In today’s smart home, technologies can track how much energy a particular appliance like a refrigerator or television or hair dryer is gobbling up. What they don’t typically show is which person in the house actually flicked the switch. But that may change soon. A new wearable technology developed at the University of Washington called MagnifiSense can sense what devices and vehicles the user interacts with throughout the day, which can help track that individual’s carbon footprint, enable smart home applications or even assist with elder care.

This MagnifiSense research prototype can sense what appliances its wearer is using, based on the electromagnetic radiation emanating from devices such as blenders, remote controls or even automobiles. (University of Washington)

In a recent study, MagnifiSense correctly classified 94 percent of users’ interactions with 12 common devices after a quick one-time calibration, including microwaves, blenders, remote controls, electric toothbrushes, laptops, light dimmers, and even cars and buses. Even without the calibration, MagnifiSense was still correct 83 percent of the time. The sensor worn on the wrist uses unique electromagnetic radiation signatures generated by electrical components or motors in those devices to pinpoint when its wearer flicks a light switch, turns on a stove or even boards a train.

“Right now, we can know that lights are 20 percent of your energy use. With this, we divvy it up and say who consumed that energy,” said Shwetak Patel, Washington Research Foundation Endowed Professor of Computer Science & Engineering and Electrical Engineering, who directs the UW Ubicomp Lab.

In a 24-hour test in which a single user did everything from read on a laptop to cook dinner and take a bus ride, the system correctly identified 25 out of 29 interactions with various devices and vehicles. MagnifiSense also has potential for other smart home applications, such as recognizing a user’s preference for interacting with an appliance or device. By sensing whether an adult or child is turning on a television or tablet, for instance, a system could automatically display their favorite programs or tailor the device with appropriate selections.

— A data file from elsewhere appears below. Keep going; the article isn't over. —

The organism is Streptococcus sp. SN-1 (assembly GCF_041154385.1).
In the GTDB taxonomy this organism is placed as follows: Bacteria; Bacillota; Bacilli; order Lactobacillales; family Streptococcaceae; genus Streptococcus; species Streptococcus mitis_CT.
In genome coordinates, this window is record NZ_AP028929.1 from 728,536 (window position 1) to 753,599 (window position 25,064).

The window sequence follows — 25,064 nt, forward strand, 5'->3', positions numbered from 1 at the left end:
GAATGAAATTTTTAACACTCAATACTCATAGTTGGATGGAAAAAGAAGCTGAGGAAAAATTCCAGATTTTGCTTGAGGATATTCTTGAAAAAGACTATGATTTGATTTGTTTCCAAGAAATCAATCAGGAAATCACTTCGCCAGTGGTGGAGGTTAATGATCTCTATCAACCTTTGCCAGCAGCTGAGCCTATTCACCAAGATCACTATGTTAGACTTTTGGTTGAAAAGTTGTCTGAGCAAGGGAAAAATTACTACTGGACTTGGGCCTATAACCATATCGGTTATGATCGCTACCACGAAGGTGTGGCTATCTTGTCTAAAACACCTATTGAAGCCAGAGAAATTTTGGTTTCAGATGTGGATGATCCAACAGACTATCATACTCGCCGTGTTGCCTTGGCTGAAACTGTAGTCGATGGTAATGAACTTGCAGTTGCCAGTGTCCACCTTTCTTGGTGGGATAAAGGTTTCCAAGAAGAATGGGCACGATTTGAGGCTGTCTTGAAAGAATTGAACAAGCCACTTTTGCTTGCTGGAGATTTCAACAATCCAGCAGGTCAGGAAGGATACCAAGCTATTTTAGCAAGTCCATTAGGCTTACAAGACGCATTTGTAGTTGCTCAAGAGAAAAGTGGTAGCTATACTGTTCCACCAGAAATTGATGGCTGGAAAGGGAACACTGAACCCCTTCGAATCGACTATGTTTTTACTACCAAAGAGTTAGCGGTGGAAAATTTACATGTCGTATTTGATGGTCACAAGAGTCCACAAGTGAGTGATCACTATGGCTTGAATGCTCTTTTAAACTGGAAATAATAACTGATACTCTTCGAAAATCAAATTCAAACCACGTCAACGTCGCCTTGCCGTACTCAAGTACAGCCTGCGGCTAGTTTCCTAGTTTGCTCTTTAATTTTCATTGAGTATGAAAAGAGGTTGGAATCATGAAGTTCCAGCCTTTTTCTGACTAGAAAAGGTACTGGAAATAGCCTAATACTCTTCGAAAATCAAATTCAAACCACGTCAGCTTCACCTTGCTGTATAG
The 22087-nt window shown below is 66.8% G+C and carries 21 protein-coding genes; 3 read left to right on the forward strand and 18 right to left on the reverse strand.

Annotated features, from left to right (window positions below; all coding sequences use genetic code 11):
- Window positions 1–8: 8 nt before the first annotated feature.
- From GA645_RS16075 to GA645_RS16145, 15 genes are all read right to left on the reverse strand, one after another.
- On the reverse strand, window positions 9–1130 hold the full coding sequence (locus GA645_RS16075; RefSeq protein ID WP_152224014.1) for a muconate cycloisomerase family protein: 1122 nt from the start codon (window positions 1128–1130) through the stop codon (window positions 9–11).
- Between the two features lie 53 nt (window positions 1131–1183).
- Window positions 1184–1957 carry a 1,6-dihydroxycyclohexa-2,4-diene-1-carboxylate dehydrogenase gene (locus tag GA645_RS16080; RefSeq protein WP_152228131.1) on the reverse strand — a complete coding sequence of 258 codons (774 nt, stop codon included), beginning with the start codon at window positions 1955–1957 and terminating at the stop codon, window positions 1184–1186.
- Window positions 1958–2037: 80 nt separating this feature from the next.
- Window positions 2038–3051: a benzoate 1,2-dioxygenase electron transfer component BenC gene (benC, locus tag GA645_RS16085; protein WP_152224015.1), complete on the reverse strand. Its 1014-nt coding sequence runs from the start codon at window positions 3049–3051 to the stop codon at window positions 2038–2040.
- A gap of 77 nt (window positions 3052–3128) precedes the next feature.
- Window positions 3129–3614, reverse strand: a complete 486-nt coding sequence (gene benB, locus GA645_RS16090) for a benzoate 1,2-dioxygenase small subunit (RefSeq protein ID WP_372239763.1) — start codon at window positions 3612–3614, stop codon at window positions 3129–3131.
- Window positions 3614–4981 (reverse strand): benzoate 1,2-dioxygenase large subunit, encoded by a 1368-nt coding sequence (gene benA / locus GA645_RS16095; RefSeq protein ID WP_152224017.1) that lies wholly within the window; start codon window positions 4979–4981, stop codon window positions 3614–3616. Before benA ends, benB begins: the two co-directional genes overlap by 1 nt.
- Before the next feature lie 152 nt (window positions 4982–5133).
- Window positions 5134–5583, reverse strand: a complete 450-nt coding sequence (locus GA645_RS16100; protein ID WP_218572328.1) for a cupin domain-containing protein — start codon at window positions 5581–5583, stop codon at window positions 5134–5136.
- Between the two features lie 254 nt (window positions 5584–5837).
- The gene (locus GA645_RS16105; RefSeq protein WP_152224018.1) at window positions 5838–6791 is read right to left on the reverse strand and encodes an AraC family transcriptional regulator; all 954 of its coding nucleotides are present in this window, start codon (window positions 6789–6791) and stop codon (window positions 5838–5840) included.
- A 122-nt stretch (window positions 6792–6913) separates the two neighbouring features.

In assisted living settings or nursing homes, the wearable sensor could help keep track of how efficiently elderly people are going about everyday tasks such as cooking or grooming. It could also detect when a stove has been left on for a long period of time and help alert someone to that danger.

The team combined three simple, off-the-shelf sensors that use inductors, or coils of wire wound around magnets. Those proved to be the most accurate without being so power-hungry that wearing them would be impractical. The sensors also capture a broad frequency range that allows the system to differentiate between electromagnetic radiation emanating from the unique combinations of electronic components such as motors, rectifiers and modulators embedded in everyday devices. The team also developed innovative signal processing and machine learning algorithms to help the system correctly match those patterns with a particular type of device.

One advantage to a wearable option is that anyone concerned about privacy issues can control when they use it, researchers said, or simply take it off. The researchers also plan to work on miniaturizing their proof-of-concept device into something that could be embedded into a watch or band. Based on its investigation, the team believes that with slight improvement to the update rate of magnetic sensors in current smartphones and smartwatches, MagnifiSense could soon be enabled on new devices with a simple software upgrade.

Source